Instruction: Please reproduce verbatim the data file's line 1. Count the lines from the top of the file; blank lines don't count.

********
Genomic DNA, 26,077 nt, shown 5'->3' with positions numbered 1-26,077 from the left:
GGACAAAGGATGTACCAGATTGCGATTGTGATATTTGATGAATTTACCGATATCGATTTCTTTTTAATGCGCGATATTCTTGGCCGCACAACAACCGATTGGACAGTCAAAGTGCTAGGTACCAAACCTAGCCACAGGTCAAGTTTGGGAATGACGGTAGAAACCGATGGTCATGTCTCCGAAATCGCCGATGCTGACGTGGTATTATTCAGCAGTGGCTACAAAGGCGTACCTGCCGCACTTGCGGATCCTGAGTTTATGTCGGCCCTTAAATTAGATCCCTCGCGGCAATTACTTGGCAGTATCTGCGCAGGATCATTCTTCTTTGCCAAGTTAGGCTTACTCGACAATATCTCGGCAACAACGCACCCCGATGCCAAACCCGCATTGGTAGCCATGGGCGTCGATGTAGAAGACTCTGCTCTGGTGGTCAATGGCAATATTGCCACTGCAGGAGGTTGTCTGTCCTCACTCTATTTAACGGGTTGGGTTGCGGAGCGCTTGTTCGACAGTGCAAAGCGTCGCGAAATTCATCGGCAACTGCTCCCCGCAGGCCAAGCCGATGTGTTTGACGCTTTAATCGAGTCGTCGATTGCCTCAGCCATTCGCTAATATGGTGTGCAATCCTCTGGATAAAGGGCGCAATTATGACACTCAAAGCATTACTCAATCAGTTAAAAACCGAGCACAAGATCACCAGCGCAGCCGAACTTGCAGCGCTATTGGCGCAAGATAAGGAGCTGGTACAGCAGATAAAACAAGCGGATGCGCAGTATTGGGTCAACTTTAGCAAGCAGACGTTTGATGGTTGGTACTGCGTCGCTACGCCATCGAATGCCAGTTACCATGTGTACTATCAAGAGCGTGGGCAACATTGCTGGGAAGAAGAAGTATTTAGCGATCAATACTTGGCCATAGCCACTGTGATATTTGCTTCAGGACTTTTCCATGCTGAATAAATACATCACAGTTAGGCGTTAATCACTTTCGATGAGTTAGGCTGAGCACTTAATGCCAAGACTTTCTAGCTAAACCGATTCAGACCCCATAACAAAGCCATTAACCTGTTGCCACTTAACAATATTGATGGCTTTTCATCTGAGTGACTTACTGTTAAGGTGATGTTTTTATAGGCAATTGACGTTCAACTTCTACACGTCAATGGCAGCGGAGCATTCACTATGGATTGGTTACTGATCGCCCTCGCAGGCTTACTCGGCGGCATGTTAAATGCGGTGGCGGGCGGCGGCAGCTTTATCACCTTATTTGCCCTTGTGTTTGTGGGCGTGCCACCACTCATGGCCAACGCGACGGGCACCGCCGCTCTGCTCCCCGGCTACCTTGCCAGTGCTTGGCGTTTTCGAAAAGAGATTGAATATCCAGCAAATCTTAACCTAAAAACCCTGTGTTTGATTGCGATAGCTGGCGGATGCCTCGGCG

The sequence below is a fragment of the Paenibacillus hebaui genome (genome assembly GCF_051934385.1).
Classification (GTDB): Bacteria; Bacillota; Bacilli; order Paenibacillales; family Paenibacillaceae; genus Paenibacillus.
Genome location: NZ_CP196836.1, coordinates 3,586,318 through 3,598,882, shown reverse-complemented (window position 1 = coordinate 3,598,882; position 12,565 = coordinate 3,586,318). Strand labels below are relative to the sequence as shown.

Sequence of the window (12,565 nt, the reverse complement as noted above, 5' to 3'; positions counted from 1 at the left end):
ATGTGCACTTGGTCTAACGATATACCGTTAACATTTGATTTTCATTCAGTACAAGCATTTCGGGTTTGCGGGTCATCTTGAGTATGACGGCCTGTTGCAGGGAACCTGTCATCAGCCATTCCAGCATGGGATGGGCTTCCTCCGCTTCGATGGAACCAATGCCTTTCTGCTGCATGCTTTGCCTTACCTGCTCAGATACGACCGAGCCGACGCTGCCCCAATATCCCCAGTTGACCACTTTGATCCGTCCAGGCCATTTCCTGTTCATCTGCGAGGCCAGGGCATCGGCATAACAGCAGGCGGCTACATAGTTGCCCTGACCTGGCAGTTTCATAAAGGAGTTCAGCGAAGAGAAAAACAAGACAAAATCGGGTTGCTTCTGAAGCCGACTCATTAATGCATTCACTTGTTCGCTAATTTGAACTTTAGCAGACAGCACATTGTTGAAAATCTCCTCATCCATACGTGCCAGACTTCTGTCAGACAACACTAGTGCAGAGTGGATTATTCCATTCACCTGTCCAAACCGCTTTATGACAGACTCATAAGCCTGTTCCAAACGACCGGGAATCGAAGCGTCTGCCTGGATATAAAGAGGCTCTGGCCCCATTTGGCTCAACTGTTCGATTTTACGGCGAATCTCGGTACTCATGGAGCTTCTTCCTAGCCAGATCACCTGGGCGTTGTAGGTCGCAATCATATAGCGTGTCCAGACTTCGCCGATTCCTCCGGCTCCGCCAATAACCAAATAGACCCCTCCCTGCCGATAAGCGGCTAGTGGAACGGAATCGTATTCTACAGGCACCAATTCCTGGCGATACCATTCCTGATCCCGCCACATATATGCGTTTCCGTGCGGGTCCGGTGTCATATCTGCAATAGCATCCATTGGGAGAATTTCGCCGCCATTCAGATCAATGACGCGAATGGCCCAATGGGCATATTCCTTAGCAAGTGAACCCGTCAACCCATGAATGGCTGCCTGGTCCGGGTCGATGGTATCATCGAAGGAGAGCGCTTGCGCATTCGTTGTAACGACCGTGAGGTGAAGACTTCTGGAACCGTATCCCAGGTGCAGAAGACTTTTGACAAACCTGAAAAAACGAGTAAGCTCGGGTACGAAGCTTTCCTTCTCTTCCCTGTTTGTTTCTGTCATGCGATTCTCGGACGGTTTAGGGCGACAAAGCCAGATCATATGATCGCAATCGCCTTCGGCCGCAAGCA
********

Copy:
Genomic DNA, 26,077 nt, shown 5'->3' with positions numbered 1-26,077 from the left: